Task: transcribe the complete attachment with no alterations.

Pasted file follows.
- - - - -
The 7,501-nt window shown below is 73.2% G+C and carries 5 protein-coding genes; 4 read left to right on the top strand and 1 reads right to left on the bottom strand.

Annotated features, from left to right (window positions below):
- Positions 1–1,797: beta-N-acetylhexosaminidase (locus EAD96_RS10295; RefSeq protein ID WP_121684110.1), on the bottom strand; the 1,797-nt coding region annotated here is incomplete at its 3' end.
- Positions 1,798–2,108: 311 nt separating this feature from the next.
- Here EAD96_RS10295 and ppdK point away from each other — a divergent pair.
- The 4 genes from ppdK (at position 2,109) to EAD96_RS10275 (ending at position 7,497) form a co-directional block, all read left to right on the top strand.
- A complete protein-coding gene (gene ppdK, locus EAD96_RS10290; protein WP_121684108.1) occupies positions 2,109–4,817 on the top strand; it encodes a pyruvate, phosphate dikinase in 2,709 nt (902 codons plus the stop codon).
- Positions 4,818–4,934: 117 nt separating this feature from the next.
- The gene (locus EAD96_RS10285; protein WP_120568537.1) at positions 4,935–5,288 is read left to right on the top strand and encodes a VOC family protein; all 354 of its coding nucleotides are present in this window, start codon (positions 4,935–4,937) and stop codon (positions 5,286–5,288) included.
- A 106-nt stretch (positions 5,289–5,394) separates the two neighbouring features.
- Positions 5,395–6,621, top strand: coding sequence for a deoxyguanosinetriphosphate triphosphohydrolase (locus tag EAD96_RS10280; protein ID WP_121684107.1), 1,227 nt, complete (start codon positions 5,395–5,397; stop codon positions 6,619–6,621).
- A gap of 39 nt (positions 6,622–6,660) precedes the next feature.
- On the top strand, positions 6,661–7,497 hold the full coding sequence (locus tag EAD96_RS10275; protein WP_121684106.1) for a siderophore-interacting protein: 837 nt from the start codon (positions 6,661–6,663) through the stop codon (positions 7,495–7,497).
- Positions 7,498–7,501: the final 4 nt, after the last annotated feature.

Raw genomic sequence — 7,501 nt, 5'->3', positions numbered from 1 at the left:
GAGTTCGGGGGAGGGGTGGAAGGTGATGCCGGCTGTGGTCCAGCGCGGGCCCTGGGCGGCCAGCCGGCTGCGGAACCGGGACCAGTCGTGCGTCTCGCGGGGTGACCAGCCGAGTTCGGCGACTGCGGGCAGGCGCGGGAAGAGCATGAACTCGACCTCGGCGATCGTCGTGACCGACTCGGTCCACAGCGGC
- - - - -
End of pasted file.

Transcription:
The 7,501-nt window shown below is 73.2% G+C and carries 5 protein-coding genes; 4 read left to right on the top strand and 1 reads right to left on the bottom strand.

Annotated features, from left to right (window positions below):
- Positions 1–1,797: beta-N-acetylhexosaminidase (locus EAD96_RS10295; RefSeq protein ID WP_121684110.1), on the bottom strand; the 1,797-nt coding region annotated here is incomplete at its 3' end.
- Positions 1,798–2,108: 311 nt separating this feature from the next.
- Here EAD96_RS10295 and ppdK point away from each other — a divergent pair.
- The 4 genes from ppdK (at position 2,109) to EAD96_RS10275 (ending at position 7,497) form a co-directional block, all read left to right on the top strand.
- A complete protein-coding gene (gene ppdK, locus EAD96_RS10290; protein WP_121684108.1) occupies positions 2,109–4,817 on the top strand; it encodes a pyruvate, phosphate dikinase in 2,709 nt (902 codons plus the stop codon).
- Positions 4,818–4,934: 117 nt separating this feature from the next.
- The gene (locus EAD96_RS10285; protein WP_120568537.1) at positions 4,935–5,288 is read left to right on the top strand and encodes a VOC family protein; all 354 of its coding nucleotides are present in this window, start codon (positions 4,935–4,937) and stop codon (positions 5,286–5,288) included.
- A 106-nt stretch (positions 5,289–5,394) separates the two neighbouring features.
- Positions 5,395–6,621, top strand: coding sequence for a deoxyguanosinetriphosphate triphosphohydrolase (locus tag EAD96_RS10280; protein ID WP_121684107.1), 1,227 nt, complete (start codon positions 5,395–5,397; stop codon positions 6,619–6,621).
- A gap of 39 nt (positions 6,622–6,660) precedes the next feature.
- On the top strand, positions 6,661–7,497 hold the full coding sequence (locus tag EAD96_RS10275; protein WP_121684106.1) for a siderophore-interacting protein: 837 nt from the start codon (positions 6,661–6,663) through the stop codon (positions 7,495–7,497).
- Positions 7,498–7,501: the final 4 nt, after the last annotated feature.

Raw genomic sequence — 7,501 nt, 5'->3', positions numbered from 1 at the left:
GAGTTCGGGGGAGGGGTGGAAGGTGATGCCGGCTGTGGTCCAGCGCGGGCCCTGGGCGGCCAGCCGGCTGCGGAACCGGGACCAGTCGTGCGTCTCGCGGGGTGACCAGCCGAGTTCGGCGACTGCGGGCAGGCGCGGGAAGAGCATGAACTCGACCTCGGCGATCGTCGTGACCGACTCGGTCCACAGCGGC